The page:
The influence of the spot size and cross section on the output fields and power density along the straight hollow waveguide has been proposed [17]. The derivation is based on Maxwell’s equations. The longitudinal components of the fields are developed into the Fourier-Bessel series. The transverse components of the fields are expressed as functions of the longitudinal components in the Laplace plane and are obtained by using the inverse Laplace transform by the residue method.

These are two kinds of different methods that enable us to solve practical problems with different boundary conditions. The calculations in all methods are based on using Laplace and Fourier transforms, and the output fields are computed by the inverse Laplace and Fourier transforms. Laplace transform on the differential wave equations is needed to obtain the wave equations (and thus also the output fields) that are expressed directly as functions of the transmitted fields at the entrance of the waveguide at *input-output* connections of the fields.

All models that are mentioned refer to solve interesting wave propagation problems with a particular geometry. If we want to solve more complex discontinuous problems of coatings in the cross section of the dielectric waveguides, then it is important to develop for each problem an improved technique for calculating the profiles with the dielectric material in the cross section of the straight waveguide.

This chapter presents two techniques for two different geometries of the straight waveguide. The two proposed techniques are very important to solve discontinuous problems with dielectric material in the cross section of the straight rectangular and circular waveguides. The proposed technique relates to the method for the propagation along the straight rectangular metallic waveguide [16]. The examples will be demonstrated for the rectangular and circular dielectric profiles in the straight rectangular waveguide.

In this chapter, we present seven dielectric structures as shown in Figure 1(a)–(g). Figure 1(a)–(e) shows five examples of the discontinuous dielectric materials in the cross section of the rectangular straight waveguide. Figure 1(f)–(g) shows two examples of the discontinuous dielectric materials in the cross section of the circular straight waveguide.

## 2. Two proposed techniques for discontinuous problems in the cross section of the rectangular and circular waveguides

The wave equations for the components of the electric and magnetic field are given by

and

where

Let us introduce the dielectric profile function for the examples as shown in Figure 1(a)–(g) for the inhomogeneous dielectric materials.

## 3. The derivation for rectangular straight waveguide

The wave Eqs. (1) and (2) are given in the case of the rectangular straight waveguide, where

### 3.1. The first technique to calculate the discontinuous structure of the cross section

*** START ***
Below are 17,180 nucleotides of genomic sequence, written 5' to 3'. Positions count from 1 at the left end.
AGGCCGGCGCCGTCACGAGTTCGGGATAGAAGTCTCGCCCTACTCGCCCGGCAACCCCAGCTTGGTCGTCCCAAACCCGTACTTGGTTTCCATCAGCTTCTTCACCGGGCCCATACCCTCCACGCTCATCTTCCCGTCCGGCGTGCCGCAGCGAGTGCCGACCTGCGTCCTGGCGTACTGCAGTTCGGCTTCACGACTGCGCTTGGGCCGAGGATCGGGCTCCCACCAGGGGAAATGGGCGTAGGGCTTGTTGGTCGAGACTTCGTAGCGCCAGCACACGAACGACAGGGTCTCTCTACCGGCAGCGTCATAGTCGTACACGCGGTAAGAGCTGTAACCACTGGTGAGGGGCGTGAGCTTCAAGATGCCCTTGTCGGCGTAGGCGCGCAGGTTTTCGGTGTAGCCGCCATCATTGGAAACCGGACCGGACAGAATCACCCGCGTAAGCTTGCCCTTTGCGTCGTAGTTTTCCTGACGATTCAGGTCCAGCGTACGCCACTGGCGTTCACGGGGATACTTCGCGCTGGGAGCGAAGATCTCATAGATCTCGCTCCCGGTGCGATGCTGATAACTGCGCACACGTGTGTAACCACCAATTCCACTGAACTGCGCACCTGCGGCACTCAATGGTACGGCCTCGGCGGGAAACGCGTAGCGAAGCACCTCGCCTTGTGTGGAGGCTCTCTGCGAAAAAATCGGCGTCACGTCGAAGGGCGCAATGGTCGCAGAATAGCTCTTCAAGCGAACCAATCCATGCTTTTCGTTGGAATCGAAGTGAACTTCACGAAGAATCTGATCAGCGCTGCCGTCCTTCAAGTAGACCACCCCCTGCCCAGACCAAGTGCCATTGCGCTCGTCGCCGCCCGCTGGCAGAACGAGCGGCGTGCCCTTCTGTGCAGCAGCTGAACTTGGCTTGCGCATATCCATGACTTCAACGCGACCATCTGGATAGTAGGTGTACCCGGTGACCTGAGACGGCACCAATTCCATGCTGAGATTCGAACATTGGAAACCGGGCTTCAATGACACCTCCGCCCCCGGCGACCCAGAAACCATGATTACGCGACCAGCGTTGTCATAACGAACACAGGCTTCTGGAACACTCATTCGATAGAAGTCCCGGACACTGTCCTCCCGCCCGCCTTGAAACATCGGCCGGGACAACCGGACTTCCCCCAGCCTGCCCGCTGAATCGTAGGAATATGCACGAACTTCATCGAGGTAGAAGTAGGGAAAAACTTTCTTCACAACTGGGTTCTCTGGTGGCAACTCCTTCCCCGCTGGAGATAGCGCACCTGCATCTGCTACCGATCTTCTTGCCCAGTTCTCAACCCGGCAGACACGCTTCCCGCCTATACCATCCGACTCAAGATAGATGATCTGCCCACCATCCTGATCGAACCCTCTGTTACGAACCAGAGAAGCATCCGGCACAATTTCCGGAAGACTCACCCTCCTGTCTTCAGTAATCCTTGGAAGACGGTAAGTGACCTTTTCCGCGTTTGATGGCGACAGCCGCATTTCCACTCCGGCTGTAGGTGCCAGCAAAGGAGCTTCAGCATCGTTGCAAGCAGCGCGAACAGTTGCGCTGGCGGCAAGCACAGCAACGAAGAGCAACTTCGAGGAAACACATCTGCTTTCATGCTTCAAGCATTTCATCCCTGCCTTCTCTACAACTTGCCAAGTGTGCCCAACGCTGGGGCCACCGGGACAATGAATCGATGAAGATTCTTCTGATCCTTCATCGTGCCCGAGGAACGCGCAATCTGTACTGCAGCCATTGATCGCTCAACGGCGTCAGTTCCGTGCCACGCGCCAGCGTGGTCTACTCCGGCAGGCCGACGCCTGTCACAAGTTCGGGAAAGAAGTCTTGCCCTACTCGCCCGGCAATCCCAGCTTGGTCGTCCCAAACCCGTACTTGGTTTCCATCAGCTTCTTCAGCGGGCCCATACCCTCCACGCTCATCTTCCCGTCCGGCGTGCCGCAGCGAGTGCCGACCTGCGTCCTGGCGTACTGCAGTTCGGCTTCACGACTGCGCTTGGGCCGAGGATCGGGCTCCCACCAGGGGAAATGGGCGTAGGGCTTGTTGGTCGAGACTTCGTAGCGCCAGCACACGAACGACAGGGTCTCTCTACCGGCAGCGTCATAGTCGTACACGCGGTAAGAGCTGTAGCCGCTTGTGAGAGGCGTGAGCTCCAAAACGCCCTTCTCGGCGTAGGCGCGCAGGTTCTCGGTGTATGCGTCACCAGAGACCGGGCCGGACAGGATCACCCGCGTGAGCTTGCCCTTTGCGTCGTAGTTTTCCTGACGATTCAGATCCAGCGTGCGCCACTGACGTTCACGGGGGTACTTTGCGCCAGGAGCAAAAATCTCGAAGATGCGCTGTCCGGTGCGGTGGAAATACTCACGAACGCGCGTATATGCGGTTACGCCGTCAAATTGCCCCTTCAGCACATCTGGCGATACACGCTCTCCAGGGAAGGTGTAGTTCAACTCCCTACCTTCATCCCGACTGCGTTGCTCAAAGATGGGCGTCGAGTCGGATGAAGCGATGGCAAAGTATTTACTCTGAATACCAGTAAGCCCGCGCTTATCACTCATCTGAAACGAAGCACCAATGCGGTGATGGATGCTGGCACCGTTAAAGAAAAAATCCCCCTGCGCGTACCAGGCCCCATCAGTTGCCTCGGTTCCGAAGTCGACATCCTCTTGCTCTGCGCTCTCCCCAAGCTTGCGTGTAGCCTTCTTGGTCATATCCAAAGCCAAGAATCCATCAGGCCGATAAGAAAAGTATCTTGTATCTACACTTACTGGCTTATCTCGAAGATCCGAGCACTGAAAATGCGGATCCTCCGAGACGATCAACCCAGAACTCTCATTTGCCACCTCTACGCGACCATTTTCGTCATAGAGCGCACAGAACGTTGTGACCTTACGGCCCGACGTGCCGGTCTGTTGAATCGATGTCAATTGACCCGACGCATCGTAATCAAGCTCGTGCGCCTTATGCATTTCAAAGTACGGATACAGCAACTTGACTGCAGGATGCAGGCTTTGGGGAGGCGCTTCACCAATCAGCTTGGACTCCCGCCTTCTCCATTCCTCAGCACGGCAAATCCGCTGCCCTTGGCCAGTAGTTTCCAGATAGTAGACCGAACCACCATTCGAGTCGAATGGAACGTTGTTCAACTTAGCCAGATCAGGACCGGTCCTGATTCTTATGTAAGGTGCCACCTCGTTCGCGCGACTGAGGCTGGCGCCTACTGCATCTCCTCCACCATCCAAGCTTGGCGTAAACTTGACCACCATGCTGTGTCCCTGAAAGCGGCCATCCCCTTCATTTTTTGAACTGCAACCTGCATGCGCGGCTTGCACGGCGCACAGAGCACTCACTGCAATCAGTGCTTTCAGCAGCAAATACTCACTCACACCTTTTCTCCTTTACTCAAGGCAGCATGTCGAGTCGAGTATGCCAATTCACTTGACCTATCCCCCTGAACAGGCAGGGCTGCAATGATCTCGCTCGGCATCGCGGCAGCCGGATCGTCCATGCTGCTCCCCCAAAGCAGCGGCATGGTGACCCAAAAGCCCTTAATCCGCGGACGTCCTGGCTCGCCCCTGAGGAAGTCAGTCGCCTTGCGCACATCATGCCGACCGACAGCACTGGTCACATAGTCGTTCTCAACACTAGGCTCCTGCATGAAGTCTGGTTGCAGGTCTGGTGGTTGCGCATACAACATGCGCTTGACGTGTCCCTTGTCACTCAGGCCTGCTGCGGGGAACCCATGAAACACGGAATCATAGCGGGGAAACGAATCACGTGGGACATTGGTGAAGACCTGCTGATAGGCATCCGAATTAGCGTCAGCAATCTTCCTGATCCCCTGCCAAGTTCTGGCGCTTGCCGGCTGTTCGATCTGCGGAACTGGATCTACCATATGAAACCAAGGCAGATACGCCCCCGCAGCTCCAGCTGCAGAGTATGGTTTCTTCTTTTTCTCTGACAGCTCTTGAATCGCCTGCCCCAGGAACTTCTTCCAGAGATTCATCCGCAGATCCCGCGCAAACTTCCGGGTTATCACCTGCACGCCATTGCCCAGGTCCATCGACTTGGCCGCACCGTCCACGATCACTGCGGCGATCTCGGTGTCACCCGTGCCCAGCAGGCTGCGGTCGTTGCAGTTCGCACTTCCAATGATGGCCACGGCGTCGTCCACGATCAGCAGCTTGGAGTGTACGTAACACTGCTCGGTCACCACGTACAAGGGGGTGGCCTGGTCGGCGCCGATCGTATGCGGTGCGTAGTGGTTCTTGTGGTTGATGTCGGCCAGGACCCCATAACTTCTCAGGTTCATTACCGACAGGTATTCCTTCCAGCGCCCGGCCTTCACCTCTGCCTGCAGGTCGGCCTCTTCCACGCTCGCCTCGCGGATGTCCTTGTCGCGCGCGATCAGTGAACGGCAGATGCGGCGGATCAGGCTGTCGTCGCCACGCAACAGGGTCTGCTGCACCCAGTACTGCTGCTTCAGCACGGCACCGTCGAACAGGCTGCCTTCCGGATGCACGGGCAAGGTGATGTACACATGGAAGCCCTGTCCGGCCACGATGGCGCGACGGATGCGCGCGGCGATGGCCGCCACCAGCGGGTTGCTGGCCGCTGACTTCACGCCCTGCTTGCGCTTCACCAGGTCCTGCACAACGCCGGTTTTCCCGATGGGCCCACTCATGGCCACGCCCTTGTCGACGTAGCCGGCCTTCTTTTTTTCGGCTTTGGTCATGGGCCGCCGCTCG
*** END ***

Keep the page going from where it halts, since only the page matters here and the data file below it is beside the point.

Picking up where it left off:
Figure 2(a) shows an example of the cross section of the straight waveguide (Figure 1(a)) for

The

where

In order to solve inhomogeneous dielectric profiles (e.g., in Figure 1(a)–(b)) in the cross section of the straight waveguide, the parameter

and

The elements of the matrices are given according to Figure 1(b), in the case of b

where

and

The elements of the matrices are given according to Figure 1(a), in the case of b = c by

where

### 3.2. The second technique to calculate the discontinuous structure of the cross section

The second technique to calculate the discontinuous structure of the cross section as shown in Figure 1(a) and (b).

The dielectric profile

If

The dielectric profile for Figure 1(b) is given by

### 3.3. The dielectric profile for the circular profile in the cross section

The dielectric profile for the circular profile in the cross section of the straight rectangular waveguide is given by (Figure 1(c))

where

else

### 3.4. The dielectric profile for the waveguide filled with dielectric material in the entire cross section

The dielectric profile (Figure 1(d)) is given by

### 3.5. The hollow rectangular waveguide with the dielectric material between the hollow rectangle and the metallic

The dielectric profile of the hollow rectangular waveguide with the dielectric material between the hollow rectangle and the metal (Figure 1(e)) is calculated by subtracting the dielectric profile of Figure 1(b) from the dielectric profile of Figure 1(d).

The matrix **G** is given by the form

Similarly, the

This method becomes an improved method by using the proposed technique and the particular application also in the cases of discontinuous problems of the hollow rectangular waveguide with dielectric material between the hollow rectangle and the metal (Figure 1(e)), in the cross section of the straight rectangular waveguide. In addition, we can find the thickness of the dielectric layer that is recommended to obtain the desired behavior of the output fields.

Several examples will demonstrate in the next section in order to understand the influence of the hollow rectangular waveguide with dielectric material in the cross section (Figure 1) on the output field. All the graphical results will be demonstrated as a response to a half-sine (

## 4. The derivation for circular straight waveguide

The wave Eqs. (1) and (2) are given in the case of the circular straight waveguide, where

The proposed technique to calculate the refractive index for discontinuous problems (Figure 1(f) and (g)) is given in this section for the one dielectric coating (Figure 1(f)) and for three dielectric coatings (Figure 1(g)).

### 4.1. The refractive index for the circular hollow waveguide with one dielectric coating in the cross section

The cross section of the hollow waveguide (Figure 1(f)) is made of a tube of various types of one dielectric layer and a metallic layer. The refractive indices of the air, dielectric, and metallic layers are